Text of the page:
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    working at height

    FAQs: Working at Heights

    Wed 13/04/2022 - 02:54

    Working at Heights - FAQS

    Working at heights refers to work in any place where, if there were no precautions in place, a person could fall from a distance liable to cause personal injury. As one of the largest causes of workplace-related injuries, (also the top cause of workplace fatalities) the most common cases associated with working at heights include falls from roofs, ladders and through fragile surfaces.

    Employers must avoid making their staff work at height wherever possible. If that cannot be achieved then they should ensure that the work is properly planned, supervised and carried out by competent people with the right training, skills, knowledge and experience. They must also ensure that the right type of equipment for working at height is in place.

    Those involved in undertaking working at height must be competent (or supervised by a competent person if undergoing training), and trained to carry out inspection and maintenance of work and safety equipment before use or as appropriate. Employers should only allow working at height to take place when weather conditions make it safe to do so, and should create a plan for dealing with emergencies and for rescues.

    Employers should ensure that they first assess the risks and hazards associated with working at heights. Factors that need to be weighed up are the height of the task, the duration and frequency and the condition of the surface that is being worked on.

    Employees should avoid working at height where it is reasonably practicable to do so. However, where work at height cannot be easily avoided, falls should be prevented using either an existing place of work that is already safe or the right type of equipment. Employees must also minimise the distance and consequences of a fall by using the right type of equipment where the risk cannot be eliminated.

    Working from ladders, scaffolds and platforms are all hazards associated with working at height. More examples of working at height hazards can include work on roofs, on top of vehicles or trailers, over tanks, pits or water, on elevated structures or on cliffs and steep ground.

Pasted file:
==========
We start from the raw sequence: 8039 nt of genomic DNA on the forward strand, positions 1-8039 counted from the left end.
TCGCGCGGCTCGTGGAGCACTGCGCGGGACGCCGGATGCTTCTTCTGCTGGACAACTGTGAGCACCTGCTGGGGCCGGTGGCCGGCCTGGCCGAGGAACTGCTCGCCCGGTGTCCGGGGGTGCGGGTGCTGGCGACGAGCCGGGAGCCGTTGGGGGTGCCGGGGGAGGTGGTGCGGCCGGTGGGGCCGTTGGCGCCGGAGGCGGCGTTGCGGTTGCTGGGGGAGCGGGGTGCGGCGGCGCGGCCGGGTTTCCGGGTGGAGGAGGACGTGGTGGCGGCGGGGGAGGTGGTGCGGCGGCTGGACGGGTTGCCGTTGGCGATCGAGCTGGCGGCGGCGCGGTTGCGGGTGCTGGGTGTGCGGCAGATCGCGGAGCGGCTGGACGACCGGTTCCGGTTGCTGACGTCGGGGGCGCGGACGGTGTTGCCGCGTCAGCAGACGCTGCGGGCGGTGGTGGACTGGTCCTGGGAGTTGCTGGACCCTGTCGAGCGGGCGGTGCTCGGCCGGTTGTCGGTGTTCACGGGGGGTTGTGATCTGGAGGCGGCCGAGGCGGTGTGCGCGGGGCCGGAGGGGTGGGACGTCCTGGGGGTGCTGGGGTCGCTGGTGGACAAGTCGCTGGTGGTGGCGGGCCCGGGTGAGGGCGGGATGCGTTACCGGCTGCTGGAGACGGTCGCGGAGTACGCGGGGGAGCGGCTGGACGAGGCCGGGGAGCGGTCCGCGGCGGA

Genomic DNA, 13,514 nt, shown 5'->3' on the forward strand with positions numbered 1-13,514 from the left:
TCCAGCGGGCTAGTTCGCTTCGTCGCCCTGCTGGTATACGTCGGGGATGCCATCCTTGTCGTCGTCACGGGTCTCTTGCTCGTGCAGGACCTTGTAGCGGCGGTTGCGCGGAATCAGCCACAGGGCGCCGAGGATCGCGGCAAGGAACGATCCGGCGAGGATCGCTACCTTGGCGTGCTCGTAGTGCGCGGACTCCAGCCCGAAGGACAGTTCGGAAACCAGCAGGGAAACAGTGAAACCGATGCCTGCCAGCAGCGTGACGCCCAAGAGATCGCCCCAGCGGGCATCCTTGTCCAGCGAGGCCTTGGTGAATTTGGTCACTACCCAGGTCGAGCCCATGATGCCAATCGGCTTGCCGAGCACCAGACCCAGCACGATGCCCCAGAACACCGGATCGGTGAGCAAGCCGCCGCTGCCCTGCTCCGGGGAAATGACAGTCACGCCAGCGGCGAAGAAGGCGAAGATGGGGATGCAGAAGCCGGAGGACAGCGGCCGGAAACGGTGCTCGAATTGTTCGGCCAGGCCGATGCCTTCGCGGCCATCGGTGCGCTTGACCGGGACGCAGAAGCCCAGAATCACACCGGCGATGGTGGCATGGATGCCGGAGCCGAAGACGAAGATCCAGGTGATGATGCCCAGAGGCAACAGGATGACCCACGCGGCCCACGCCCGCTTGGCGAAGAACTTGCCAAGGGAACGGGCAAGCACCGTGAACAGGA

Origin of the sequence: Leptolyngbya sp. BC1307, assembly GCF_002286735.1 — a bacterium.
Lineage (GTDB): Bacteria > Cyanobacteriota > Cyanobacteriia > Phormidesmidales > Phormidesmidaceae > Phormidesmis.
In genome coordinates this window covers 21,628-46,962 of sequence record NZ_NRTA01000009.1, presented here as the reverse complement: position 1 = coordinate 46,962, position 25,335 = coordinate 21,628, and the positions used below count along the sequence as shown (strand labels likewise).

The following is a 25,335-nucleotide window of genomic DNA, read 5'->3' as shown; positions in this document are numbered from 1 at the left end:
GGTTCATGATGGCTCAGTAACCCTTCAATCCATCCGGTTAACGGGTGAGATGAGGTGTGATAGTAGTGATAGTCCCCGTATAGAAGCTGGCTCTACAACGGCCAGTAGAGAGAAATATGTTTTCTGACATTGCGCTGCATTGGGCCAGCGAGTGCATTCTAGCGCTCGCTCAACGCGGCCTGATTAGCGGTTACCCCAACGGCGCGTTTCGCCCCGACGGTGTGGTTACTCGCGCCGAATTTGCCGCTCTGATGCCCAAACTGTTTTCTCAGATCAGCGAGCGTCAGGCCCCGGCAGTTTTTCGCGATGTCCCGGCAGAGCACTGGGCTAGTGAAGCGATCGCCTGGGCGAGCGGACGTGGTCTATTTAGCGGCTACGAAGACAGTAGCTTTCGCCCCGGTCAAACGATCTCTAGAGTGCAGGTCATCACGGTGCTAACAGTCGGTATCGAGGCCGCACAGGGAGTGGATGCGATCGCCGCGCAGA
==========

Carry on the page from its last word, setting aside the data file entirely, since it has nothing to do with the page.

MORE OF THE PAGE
If a worker were to fall from a height, they could sustain a serious injury, permanent disability or die. Injury and damage from people or items falling can occur as a result of unguarded openings, poor edge protection, work in areas without guardrails or covers, items being poorly stored or secured. Hazards may also occur due to changes in weather or environment, inside and out. Therefore, when work at height cannot be avoided, you will need to carry out a risk assessment to identify the level of risk posed.

    The Working at Height Regulations 2005 act apply to all individuals working at height, where there is a risk of a fall, which is liable to cause personal injury. The act places duties on employers and those who have control of any work at height activity (such as facilities managers or building owners who may contract others to work at height).

    To comply with the regulations, you must ensure:

    • Those who are involved in work at height are competent
    • The equipment used for work at height is properly inspected and maintained
    • All work at height is properly planned and organised
    • The risks of working at heights are assessed and appropriate work equipment is selected and used.
    • The risks of working on or near fragile surfaces are properly managed.

    Whenever possible, use a guardrail or edge protection. This is the easiest and most recommended method of fall protection to keep workers safe while working at height. No training or extra equipment is needed for this.

    Furthermore, inspect PPE prior to every use when using personal fall protection equipment whilst working at height. Harnesses and lanyards need to be inspected annually, if not more frequently, by a competent person. Competent workers must be aware of what they’re looking for from a safety perspective, what is deemed as acceptable and the steps required should there be an issue. It doesn’t have to take a lot of time but it does need to be thorough, as this step could be the difference between life and death.

    SOCOTEC has a selection of online Working at Height safety training, enabling employees to learn more about working at height and what they need to be aware of to remain safe and compliant. We also provide a range of Working at Height equipment available to purchase via our online shop.

    Want to find out how SOCOTEC’s Health & Safety Consultancy can support your organisation? Contact us

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